When Warren Buffett and Bill Gates first met in 1991, or so the story goes , Gates’ father asked each of them to name their most important trait.
The answer was simple: Curiosity.
When I read this a while back, I wasn’t surprised at that statement. Without curiosity, there is no progress because the meaning of curiosity “is a strong desire to know or learn something”.In the sales world there often seems to be a lack of curiosity replaced by the desire to sell a product or solution without regard whether the audiences we are selling our services to are a good fit, or even interested in what it is that we are offering.Many times, I have have sat in on presentations where sales people pull up a PowerPoint presentation and then immediately dive into an overview of their company, their services, their product.There wouldn’t be anything wrong with this approach if the sales person had done a needs assessment prior to the presentation and/or did extensive research on the organization they are pitching. But sadly, that’s seldom the case.In sales, we often spend a lot of time putting together shiny, glossy overviews, tapping into valuable internal resources without ever having asked even one question.
The only way to position a service/product to an audience in a meaningful way is to take a step back and ask basic open-ended questions. In case you don’t know what opened ended questions are, they are the ones that cannot be answered with a “yes” or “no”. They start with what/when/where/how. Why questions are also open-ended but they tend to put people on the defensive (just like “why did you do that?” is a question that usually doesn’t trigger a positive reaction).Let’s imagine a scenario here. You are invited by a Fortune 500 company to do a pitch. We don’t know who will be in the room, we just know it’s a bunch of high level executives in marketing, but we don’t really know what their roles are. All we know is that they are looking for a solution to help them optimize their advertising spend. Your sales person prepares this outstanding presentation, asking the engineering team, marketing and technical sales to chime in with their wisdom.
Imagine you are the prospect
Everybody feels really good about the presentation, because they view it through their own internal lens, rather than putting themselves into the shoes of the prospect.The meeting is scheduled for a Wednesday and the sales person, accompanied by a technical sales representative dives right into the presentation with pride. They feel good about the accomplishment, because there is so much preparation that was done.The audience is polite, listens to the introduction where the sales person talks about the history of their organization, their unique technology platform and how well it works.Slide after slide is presented, there are hardly any questions from the audience and after 30 minutes the presentation is finished. Some people get up to get to their next meeting, some people inquire how the platform is different from any other offering in the market place, and then the Head of Marketing requests information on pricing as a follow up.Some people would view it as a successful meeting, I would view it as a missed opportunity.Related: Tony Soprano’s Advice on Sales Leadership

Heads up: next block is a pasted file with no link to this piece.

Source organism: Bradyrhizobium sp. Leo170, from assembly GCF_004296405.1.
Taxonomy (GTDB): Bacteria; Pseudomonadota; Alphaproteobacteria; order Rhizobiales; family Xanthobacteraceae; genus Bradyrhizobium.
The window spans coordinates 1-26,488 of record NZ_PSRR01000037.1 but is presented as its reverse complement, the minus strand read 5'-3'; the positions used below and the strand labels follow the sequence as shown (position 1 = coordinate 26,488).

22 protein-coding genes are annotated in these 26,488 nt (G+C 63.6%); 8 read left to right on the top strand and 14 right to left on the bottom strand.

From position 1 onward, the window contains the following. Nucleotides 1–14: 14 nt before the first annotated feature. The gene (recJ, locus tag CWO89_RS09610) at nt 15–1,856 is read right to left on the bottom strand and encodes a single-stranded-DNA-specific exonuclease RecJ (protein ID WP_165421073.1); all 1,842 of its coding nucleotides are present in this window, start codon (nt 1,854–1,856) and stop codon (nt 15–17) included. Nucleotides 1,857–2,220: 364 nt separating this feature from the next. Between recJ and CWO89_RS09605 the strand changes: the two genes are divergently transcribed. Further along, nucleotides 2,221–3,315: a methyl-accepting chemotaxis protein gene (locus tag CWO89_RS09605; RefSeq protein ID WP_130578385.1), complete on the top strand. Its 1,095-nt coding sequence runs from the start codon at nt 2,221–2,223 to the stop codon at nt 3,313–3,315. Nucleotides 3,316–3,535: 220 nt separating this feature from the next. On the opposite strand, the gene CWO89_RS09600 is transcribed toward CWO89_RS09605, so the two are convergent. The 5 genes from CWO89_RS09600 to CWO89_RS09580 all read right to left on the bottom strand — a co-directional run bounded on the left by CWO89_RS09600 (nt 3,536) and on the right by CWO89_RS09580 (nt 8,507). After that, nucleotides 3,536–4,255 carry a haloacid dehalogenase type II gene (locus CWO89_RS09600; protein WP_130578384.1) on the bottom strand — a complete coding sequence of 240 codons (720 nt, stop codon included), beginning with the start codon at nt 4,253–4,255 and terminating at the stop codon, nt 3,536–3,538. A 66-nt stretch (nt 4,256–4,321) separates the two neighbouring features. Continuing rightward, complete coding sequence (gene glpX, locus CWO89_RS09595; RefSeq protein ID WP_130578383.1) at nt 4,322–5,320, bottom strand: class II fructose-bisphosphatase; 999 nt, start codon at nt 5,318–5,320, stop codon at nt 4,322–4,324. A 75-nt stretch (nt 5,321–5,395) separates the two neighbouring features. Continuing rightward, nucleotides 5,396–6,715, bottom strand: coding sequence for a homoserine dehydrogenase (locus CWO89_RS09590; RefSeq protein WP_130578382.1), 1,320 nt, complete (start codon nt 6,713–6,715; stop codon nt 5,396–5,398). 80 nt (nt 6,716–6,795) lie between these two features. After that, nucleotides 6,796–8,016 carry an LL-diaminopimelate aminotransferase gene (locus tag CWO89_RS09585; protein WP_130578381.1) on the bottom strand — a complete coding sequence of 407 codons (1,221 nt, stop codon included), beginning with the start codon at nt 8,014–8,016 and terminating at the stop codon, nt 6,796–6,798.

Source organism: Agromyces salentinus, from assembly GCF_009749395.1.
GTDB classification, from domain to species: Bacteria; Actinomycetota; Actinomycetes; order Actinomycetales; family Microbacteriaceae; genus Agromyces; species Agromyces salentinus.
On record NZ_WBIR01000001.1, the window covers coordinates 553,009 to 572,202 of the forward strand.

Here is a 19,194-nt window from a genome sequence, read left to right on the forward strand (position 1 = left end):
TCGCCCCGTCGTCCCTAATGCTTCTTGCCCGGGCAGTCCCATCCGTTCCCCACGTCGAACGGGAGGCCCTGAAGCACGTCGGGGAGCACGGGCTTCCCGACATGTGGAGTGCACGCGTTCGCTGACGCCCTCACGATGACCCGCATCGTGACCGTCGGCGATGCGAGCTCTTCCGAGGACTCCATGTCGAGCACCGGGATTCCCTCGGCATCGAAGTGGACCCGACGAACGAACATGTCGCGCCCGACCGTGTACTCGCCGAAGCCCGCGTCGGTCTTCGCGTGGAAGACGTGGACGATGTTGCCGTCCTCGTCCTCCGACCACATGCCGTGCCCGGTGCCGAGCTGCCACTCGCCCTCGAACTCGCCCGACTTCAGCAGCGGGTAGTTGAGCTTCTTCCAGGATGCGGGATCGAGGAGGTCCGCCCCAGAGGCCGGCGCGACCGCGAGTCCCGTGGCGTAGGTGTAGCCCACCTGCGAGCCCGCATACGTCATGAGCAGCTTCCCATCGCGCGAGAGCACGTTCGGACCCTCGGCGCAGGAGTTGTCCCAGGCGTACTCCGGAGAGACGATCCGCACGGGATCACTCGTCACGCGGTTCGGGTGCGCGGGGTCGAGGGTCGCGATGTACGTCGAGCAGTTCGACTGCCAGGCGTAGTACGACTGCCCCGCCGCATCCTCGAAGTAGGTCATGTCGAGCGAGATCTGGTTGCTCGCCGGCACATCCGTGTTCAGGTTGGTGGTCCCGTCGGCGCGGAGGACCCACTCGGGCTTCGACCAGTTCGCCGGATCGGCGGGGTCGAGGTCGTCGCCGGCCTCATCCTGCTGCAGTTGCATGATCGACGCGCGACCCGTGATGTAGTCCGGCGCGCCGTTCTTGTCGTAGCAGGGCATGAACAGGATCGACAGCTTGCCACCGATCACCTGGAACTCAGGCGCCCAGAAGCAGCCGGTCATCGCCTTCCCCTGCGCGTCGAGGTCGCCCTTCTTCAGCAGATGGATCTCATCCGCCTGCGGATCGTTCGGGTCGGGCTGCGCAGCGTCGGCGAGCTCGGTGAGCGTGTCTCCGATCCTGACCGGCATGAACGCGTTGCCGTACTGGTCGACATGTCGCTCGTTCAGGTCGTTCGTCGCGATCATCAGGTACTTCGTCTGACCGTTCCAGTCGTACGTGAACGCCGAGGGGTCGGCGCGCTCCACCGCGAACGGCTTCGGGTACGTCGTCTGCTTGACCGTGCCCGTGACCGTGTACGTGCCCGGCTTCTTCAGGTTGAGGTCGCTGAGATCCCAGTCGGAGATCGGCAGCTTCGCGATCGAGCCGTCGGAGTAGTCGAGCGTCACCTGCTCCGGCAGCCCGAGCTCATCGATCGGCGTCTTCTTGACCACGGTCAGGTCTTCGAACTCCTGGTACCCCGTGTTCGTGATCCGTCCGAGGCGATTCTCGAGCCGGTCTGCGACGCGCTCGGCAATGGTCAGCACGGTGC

Always make sure there is a solid next step arranged
First off, there is no solid next step arranged that will help move the sale along. There is simply not enough information that was gathered to provide a price point. But more importantly, the sales person never found out why they were invited to the meeting in the first place. There is no such thing as a good presentation, unless there is a clear understanding what the audience expects.
Without asking questions, we just shoot into the dark. Presentations are designed to address a need, to guide the audience through a process and to clarify issues.Here are some simple questions that would have had a huge impact on the outcome: What are you currently doing to measure the effectiveness of your advertising? How would you like to use the solution? Do you prefer a dashboard or reports? When are you planning to launch (or switch, if they work with a competitor)?
Presentations are not self-serving vehicles to position a company or a solution, they are an opportunity to respond to specific business needs.Here is the bottom line. If sales people are more curious, they will get a chance to help their clients and prospects to be better at what they do. That’s the only reason why we get invited to present in the first place. If your solution doesn’t help your clients and prospects with their business objectives, it’s worthless
.Make sure that you don’t waste people’s time and that you add value to their life by positioning your service in a way that will help them be more successful.If you can do that, you will be viewed as a trusted advisor, rather than a sales person.There is only one way to find out what people are looking for.Be Curious and Ask Questions!!